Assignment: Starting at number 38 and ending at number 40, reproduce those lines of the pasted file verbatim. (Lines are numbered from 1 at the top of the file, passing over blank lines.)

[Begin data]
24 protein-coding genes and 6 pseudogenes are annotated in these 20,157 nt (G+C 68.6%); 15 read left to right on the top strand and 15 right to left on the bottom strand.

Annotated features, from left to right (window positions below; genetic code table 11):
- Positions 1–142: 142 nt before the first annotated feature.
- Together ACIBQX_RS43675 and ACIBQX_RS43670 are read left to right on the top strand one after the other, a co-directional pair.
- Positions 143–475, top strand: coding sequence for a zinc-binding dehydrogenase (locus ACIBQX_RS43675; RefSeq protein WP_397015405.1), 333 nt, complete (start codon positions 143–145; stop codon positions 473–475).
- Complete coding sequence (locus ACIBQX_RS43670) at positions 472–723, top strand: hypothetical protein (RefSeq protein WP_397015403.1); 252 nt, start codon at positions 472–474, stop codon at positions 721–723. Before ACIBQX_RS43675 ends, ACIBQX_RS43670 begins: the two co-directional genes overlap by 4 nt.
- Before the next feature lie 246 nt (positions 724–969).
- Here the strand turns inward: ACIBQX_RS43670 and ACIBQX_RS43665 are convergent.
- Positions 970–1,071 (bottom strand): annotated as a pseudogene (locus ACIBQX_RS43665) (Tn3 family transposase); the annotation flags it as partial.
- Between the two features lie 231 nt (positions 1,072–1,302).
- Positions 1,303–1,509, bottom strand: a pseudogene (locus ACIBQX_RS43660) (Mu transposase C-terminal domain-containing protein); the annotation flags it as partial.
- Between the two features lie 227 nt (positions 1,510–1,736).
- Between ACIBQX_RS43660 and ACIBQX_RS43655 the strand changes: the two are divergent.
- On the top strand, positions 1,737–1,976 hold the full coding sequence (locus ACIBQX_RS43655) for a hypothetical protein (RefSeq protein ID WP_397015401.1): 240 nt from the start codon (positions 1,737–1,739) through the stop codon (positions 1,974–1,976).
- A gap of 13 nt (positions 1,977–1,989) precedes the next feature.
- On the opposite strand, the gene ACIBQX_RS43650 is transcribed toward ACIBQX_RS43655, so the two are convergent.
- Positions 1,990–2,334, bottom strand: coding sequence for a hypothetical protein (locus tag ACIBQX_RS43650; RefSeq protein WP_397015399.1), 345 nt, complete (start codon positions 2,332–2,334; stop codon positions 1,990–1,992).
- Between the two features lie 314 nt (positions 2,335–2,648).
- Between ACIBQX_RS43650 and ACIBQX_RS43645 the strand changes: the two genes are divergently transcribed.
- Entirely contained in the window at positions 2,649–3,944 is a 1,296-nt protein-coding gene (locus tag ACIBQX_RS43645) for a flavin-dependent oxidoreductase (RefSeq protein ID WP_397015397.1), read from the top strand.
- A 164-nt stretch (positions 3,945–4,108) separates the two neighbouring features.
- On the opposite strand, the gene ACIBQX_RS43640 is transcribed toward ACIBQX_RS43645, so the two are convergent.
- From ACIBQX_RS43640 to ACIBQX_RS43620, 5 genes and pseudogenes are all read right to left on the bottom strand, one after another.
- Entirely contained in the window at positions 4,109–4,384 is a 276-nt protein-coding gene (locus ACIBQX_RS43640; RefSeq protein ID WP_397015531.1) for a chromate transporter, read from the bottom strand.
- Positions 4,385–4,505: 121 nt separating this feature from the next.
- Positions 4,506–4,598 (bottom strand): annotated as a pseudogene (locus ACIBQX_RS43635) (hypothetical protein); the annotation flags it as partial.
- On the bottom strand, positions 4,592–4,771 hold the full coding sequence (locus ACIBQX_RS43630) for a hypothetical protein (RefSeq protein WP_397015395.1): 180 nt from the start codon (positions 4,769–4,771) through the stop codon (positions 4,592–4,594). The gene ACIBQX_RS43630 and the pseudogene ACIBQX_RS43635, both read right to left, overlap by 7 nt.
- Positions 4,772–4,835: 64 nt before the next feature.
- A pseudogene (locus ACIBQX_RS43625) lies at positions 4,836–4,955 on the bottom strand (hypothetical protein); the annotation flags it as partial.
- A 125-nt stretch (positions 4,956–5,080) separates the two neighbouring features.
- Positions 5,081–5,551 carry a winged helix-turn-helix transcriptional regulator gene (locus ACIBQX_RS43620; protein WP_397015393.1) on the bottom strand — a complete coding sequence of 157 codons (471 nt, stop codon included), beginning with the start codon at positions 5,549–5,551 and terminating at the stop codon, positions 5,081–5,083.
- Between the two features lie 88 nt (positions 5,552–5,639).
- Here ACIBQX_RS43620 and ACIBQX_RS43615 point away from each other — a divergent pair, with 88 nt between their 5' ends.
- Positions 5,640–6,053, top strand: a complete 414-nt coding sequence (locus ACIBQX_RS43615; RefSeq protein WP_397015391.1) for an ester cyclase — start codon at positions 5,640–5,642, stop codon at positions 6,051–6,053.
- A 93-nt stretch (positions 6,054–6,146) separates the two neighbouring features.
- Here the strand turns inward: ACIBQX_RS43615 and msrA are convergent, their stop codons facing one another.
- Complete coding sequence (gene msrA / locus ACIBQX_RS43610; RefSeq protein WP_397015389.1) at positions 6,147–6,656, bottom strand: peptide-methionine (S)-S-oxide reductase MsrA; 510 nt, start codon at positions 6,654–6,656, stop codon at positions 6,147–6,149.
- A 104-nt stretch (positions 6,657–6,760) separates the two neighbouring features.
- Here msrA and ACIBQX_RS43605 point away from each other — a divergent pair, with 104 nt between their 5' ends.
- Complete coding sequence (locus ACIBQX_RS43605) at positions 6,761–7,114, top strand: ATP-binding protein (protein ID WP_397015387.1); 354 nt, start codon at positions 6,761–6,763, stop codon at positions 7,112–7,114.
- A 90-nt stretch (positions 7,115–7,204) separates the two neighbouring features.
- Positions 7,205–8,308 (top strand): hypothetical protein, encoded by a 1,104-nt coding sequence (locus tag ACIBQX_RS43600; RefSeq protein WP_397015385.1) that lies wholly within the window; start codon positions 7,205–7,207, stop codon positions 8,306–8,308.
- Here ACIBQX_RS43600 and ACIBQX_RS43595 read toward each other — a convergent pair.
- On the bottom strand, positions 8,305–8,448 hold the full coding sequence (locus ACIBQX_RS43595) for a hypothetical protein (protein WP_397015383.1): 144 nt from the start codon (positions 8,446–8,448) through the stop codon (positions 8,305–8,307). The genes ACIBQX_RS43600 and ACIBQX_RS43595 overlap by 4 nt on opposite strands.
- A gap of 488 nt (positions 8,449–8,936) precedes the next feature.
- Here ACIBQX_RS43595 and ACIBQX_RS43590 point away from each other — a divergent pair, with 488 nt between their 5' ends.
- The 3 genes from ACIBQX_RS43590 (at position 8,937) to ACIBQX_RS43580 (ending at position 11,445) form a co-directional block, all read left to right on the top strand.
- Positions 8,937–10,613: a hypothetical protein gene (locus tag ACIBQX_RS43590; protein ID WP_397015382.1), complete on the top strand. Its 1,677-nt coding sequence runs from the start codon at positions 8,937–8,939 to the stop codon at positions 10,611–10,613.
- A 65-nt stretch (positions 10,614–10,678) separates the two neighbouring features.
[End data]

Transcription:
- A 104-nt stretch (positions 6,657–6,760) separates the two neighbouring features.
- Here msrA and ACIBQX_RS43605 point away from each other — a divergent pair, with 104 nt between their 5' ends.
- Complete coding sequence (locus ACIBQX_RS43605) at positions 6,761–7,114, top strand: ATP-binding protein (protein ID WP_397015387.1); 354 nt, start codon at positions 6,761–6,763, stop codon at positions 7,112–7,114.